Cap tables 101

The capitalisation table is a snapshot at a point in time of the outstanding equity of a company, outlining the total market value of the company and its components. The cap table is a key point for reference for business managers and investors alike, meaning it is crucial that the cap table remains accurate and regularly updated, as it will often be consulted in every financial decision that has an impact on the market capitalisation and the company’s market value. 

When looking at what the future cap table may look like after one of more transactions, the table is known as a ‘pro forma’ cap table.

Cap tables are important for several reasons:

  • Shareholders can keep track of how much of the company they own
  • Prospective investors want to know how much of the company they will own should they invest
  • Founders and investors want to know how much of the company they are giving away if they offer more shares
  • Investors and founders want to assess how much they will benefit at an exit event, such as the sale of the company

A cap table is made up of many transactions and legal documents, such as stock issuances, sales, transfers, cancellations, conversions of debt to equity and exercises of options. Cap table management is accurately and effectively managing all of these complex transactions. 

Cap table dilution is an important concept for start-up founders to understand. Dilution in start-ups is the decrease in ownership for existing shareholders that occurs when a company issue new shares. There are two senses of dilution. In its narrowest definition, dilution is just that ownership decreases due to new equity issuances. In a more general way, dilution is the loss of value of existing shares due to new equity terms.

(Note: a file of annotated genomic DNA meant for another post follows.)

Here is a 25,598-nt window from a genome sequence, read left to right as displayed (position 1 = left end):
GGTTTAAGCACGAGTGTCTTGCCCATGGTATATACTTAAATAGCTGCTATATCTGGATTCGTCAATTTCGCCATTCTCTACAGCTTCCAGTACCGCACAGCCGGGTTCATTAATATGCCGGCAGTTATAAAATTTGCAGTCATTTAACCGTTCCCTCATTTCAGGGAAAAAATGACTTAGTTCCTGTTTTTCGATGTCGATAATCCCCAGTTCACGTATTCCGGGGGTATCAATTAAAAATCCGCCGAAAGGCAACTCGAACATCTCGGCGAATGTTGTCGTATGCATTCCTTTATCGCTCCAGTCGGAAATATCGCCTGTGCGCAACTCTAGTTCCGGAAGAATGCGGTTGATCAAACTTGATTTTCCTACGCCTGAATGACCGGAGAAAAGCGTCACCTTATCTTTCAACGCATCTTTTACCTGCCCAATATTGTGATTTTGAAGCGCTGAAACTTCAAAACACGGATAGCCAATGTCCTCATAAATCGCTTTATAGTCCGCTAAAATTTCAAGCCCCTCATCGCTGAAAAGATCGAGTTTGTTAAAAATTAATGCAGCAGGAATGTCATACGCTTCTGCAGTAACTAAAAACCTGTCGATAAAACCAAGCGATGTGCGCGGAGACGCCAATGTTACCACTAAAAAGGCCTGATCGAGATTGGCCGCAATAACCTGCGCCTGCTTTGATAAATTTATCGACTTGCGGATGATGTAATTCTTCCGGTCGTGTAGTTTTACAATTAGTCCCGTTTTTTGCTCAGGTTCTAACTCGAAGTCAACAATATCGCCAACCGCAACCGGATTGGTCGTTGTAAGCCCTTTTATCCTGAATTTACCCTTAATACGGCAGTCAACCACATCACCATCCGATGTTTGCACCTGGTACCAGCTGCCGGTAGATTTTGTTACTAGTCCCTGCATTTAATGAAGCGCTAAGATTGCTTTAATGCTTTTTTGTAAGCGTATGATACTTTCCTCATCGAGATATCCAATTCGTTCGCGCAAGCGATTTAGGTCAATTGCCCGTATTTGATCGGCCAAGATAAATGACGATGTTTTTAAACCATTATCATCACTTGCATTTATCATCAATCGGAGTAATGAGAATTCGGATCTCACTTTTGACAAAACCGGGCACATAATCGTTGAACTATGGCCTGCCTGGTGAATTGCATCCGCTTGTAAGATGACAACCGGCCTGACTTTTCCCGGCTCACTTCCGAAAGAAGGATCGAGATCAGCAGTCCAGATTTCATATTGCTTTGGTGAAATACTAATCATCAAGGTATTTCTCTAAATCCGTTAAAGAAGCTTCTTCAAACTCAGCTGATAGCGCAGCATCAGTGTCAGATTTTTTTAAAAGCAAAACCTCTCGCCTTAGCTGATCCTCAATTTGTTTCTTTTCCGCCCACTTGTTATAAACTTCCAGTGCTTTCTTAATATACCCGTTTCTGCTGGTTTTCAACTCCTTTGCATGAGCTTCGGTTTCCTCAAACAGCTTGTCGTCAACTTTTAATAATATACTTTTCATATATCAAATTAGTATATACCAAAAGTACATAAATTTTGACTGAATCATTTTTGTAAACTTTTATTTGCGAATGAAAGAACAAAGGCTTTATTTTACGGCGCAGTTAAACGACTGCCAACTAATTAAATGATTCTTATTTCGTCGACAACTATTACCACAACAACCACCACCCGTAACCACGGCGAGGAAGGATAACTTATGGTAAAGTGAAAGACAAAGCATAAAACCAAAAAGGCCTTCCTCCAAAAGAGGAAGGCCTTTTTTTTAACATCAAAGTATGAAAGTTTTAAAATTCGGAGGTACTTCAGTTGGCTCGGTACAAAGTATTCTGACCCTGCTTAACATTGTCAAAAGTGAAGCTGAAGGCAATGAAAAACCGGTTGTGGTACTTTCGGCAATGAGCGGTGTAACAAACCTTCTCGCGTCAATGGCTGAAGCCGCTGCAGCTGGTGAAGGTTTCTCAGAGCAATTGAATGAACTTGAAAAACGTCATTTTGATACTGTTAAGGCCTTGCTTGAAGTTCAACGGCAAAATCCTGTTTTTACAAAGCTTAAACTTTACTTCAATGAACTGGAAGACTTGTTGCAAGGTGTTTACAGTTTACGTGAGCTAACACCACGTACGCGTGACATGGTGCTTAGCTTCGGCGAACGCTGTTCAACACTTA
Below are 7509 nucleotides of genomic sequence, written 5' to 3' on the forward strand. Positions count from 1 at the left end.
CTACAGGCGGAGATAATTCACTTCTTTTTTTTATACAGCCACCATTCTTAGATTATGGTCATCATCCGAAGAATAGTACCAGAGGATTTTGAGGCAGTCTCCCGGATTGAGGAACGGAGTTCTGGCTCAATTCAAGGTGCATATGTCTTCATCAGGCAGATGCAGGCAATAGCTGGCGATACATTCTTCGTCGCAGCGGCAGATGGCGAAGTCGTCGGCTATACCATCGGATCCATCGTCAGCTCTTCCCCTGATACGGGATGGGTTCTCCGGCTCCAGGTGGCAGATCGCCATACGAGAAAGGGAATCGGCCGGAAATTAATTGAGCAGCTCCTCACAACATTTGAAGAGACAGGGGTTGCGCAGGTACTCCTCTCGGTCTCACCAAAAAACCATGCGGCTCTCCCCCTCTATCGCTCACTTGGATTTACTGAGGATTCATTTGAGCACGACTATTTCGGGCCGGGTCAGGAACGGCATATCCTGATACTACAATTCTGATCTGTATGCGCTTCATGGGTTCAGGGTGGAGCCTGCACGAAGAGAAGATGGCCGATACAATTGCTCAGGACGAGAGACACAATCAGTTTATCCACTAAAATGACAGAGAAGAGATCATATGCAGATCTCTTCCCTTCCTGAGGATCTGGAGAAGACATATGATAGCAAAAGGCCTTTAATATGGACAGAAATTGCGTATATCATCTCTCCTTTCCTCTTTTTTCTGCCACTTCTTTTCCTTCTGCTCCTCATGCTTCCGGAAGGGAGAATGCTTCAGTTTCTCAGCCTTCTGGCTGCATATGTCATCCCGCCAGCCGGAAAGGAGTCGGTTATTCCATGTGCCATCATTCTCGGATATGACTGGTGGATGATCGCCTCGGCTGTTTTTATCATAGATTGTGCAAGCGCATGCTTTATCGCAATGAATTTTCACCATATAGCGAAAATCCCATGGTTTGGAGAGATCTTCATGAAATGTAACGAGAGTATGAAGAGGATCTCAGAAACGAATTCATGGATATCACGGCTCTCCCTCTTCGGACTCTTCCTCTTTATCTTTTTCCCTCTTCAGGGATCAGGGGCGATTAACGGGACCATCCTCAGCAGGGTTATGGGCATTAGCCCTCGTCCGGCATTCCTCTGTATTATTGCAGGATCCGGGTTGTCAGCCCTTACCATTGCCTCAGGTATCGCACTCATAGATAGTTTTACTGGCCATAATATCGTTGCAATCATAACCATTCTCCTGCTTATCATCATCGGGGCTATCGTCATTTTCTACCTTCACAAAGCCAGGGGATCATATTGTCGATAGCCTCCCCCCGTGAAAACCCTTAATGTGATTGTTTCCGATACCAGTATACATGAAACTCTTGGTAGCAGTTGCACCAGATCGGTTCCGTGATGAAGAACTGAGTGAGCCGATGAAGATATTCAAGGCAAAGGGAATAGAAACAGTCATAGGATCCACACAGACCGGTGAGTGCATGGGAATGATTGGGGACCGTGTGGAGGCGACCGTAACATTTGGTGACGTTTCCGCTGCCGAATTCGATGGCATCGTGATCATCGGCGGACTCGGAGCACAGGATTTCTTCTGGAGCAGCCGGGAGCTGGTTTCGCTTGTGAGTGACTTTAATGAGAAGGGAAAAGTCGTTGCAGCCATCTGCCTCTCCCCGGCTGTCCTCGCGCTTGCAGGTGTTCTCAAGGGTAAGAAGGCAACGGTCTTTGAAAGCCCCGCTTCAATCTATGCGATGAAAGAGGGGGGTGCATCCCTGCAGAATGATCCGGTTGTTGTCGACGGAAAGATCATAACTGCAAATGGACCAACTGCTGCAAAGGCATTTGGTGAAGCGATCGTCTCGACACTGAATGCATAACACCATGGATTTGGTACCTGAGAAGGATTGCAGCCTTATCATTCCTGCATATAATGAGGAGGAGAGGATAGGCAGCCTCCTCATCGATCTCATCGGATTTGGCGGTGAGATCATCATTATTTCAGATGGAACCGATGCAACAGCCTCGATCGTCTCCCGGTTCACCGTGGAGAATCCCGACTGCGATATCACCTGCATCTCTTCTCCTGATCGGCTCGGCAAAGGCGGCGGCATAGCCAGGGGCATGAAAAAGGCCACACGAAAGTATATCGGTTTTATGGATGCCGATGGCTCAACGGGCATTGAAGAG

A good example of understanding the difference between these two is to imagine two term sheets a company is considering. Term sheet A and term sheet B. A and B both offer the company £1,000,000 at £10 per share. But B has an additional provision where the preferred stock has a 2x liquidation preference (liquidation preference is explained below).

In the narrow sense, the dilution is identical for both term sheets. However, the value of the founders’ shares will be significantly lower with term sheet B. This is due to the fact that Term Sheet B investors get 2x their money back before the founders get anything. 

Another simple way of viewing the effects of equity dilution is to use the following equation, introduced by Paul Graham. 

Value of ownership after dilution > 1/(1-N)

N is the amount of ownership you are giving up as a percentage. The simple concept of the equity equation is that founders want to maximise their ownership stake. If they were to dilute their ownership stake by N, then the company’s value would have to increase by 1/(1-N) to make their equity worth the same as it was before dilution of the equity stake. 

Liquidation preference

The liquidation preference is a form of downside protection for preferred stock. Such that if the company fails, a liquidation preference provides investors some hope of not losing all their money. 

The most typical liquidation preference is 1x invested capital. Which means when the company is sold, preferred stock holders are entitled to receive an amount equal to what they invested before more junior classes (such as common stock) can receive anything. Alternatively, preferred shareholders can convert their shares to common stocks and receive a cash amount according to their percentage ownership in the company. This is why having an accurate and up-to-date cap table is crucial.

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